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Vigilante patriots in Assam

Vigilante patriots in Assam

Suroj Gogoi and Prasenjit Biswas |

The vigilante propensity for proclaiming bans and indulging in castigation defies logic and the latest ldquo;call to armsrdquo; as it were concerns a diktat to embargo ldquo;Chinese productsrdquo; and refrain from buyingselling these. That China blocked a tributary of the Yarlung Tsangpo flowing into Assam that threatens to turn the Brahmaputra into a drier basin is tantamount to the Chinese backing Pakistan after the Uri attack. The ldquo;make in Indiardquo; vigilante advocates and their call to boycotting goods from China which includes crackers and other Diwali products flooding in from that country have inundated Guwahati and other Assam towns.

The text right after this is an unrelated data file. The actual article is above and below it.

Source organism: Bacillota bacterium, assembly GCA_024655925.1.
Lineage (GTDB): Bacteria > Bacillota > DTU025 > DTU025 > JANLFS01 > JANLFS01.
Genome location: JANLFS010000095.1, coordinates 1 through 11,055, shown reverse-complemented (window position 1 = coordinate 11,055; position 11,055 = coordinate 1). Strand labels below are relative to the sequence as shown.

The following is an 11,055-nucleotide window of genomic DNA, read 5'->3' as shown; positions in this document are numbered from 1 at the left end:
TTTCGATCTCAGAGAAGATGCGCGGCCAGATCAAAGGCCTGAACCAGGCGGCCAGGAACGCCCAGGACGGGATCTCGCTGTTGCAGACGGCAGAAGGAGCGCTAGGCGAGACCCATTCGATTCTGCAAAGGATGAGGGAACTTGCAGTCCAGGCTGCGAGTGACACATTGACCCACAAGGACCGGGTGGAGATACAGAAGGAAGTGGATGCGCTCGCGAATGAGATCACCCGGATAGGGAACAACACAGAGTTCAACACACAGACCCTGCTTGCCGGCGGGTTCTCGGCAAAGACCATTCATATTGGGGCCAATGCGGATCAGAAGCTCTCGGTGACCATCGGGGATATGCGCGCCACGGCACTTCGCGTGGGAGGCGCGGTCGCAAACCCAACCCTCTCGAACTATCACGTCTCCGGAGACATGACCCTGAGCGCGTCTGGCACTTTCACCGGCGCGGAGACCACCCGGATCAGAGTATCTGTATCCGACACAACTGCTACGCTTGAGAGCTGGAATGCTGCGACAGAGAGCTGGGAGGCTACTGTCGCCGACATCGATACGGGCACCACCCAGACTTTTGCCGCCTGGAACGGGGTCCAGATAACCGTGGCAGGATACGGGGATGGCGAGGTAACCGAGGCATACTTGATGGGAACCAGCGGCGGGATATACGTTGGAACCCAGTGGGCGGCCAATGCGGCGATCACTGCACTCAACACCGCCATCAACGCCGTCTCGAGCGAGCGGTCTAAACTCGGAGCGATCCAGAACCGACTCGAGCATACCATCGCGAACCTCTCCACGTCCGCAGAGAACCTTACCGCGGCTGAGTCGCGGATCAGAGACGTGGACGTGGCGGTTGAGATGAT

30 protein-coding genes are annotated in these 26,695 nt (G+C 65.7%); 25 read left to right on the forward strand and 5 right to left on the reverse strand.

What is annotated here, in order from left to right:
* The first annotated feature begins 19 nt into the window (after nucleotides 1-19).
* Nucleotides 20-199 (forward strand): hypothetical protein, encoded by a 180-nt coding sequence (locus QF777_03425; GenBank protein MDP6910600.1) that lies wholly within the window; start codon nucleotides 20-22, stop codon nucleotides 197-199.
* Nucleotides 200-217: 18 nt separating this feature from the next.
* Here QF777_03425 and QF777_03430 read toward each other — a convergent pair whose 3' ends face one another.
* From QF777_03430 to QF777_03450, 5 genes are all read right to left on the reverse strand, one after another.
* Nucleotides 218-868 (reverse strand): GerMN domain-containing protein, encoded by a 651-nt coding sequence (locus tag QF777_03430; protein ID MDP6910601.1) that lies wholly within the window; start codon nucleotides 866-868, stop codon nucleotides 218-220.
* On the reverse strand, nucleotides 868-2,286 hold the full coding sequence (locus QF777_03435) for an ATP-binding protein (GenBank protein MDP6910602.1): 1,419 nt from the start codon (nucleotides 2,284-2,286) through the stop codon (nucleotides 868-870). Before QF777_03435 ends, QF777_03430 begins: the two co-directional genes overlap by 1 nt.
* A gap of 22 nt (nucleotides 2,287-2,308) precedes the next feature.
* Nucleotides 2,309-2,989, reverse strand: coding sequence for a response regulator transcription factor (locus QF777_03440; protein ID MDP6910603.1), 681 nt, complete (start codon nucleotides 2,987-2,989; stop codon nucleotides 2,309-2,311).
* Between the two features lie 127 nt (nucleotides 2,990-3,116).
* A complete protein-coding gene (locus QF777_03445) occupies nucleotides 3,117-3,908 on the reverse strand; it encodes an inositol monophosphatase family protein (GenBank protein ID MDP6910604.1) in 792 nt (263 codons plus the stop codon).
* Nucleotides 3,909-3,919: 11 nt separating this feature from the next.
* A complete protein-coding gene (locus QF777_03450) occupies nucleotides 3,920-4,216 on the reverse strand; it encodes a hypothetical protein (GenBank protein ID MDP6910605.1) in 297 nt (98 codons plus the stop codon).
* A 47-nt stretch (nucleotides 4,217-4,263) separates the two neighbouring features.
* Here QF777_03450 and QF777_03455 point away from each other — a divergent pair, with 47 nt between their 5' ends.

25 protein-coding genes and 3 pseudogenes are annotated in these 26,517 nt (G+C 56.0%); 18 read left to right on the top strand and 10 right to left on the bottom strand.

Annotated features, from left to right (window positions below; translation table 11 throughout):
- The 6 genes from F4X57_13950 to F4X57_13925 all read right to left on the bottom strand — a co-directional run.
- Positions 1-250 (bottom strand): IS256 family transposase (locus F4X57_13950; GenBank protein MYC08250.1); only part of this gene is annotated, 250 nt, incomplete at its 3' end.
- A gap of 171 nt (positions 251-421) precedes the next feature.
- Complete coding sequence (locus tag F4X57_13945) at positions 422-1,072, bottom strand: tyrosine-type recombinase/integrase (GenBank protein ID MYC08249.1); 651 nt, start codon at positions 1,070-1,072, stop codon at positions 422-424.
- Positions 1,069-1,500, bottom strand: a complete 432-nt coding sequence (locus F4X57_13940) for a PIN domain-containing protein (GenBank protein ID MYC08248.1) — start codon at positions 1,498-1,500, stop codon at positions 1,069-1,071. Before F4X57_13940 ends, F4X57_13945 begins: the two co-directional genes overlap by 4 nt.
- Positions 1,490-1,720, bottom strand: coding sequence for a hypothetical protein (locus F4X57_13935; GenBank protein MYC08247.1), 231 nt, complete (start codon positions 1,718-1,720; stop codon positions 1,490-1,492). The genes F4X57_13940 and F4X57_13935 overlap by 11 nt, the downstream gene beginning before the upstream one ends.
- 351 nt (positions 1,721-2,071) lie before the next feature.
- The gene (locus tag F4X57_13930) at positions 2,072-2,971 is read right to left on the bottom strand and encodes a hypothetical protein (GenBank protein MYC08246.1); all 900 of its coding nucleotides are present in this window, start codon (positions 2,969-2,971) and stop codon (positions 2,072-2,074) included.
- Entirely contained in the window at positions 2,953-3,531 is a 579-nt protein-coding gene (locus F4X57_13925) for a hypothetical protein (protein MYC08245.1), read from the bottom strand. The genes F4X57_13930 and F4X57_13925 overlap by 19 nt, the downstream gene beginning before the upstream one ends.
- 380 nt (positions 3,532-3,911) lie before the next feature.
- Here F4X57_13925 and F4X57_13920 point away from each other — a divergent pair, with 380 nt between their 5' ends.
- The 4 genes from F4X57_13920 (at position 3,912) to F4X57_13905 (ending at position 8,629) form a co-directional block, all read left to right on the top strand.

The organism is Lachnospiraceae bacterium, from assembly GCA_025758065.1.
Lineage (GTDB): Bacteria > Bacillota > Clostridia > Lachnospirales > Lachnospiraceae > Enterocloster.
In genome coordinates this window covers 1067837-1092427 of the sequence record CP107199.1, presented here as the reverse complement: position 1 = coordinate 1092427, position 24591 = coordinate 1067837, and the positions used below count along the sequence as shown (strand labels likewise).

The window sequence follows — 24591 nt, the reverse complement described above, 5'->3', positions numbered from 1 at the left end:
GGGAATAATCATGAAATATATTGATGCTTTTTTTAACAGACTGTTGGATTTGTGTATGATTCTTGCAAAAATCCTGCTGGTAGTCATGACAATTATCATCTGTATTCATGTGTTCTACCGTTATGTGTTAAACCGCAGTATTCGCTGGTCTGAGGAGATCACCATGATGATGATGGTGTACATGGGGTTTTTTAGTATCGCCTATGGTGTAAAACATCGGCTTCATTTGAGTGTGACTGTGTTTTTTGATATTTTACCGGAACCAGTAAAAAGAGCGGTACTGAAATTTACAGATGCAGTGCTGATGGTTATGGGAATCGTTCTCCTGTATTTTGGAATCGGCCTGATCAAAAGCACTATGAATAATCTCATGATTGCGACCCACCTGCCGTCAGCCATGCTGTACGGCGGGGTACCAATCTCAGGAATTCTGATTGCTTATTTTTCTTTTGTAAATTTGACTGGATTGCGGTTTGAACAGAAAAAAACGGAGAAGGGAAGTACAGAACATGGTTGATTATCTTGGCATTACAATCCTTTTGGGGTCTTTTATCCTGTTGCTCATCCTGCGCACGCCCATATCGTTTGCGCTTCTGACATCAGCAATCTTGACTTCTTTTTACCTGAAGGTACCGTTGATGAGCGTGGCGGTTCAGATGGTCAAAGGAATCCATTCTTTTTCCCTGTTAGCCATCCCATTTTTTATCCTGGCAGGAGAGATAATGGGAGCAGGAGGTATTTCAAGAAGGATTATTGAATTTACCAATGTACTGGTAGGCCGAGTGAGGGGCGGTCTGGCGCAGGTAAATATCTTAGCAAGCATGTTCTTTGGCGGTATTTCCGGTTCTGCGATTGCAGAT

Everything becomes overly emotional and tinged with patriotic sentiment. It is also stated that Assam’s famous Soalkuchi silk threads are threatened by fabrics from Varanasi. Parallels are drawn; much in the way Chinese products threaten the Indian market so does the era of globalisation emasculate local and regional well-being.

There is a growing constituency of zero tolerance towards anything foreign and a renewed passion for local regional and national that resists the inflow of goods from the neighbourhood. Although no one can deny a direct connection between such howlers about the foreign and subtle xenophobia the mood is born of a stronger perception pertaining to China’s attempts to flood India with its products even as that country has been accused of being no friend in India’s quest to become a ldquo;global and responsiblerdquo; power having opposed India’s entry to the elite nuclear suppliersrsquo; group.